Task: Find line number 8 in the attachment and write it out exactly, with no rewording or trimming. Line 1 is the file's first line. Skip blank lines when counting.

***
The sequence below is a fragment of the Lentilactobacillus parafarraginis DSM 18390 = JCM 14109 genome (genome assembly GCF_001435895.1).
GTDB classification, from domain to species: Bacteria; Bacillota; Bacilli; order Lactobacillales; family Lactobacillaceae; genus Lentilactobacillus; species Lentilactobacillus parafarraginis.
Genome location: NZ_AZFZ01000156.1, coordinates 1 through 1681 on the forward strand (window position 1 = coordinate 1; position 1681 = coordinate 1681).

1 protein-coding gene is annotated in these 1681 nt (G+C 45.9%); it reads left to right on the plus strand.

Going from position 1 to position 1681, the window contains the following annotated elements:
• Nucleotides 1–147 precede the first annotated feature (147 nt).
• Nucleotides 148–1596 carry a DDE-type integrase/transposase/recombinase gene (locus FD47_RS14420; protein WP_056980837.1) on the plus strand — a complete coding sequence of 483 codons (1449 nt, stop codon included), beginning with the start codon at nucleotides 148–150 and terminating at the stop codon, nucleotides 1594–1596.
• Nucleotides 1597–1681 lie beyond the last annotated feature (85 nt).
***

• Nucleotides 1597–1681 lie beyond the last annotated feature (85 nt).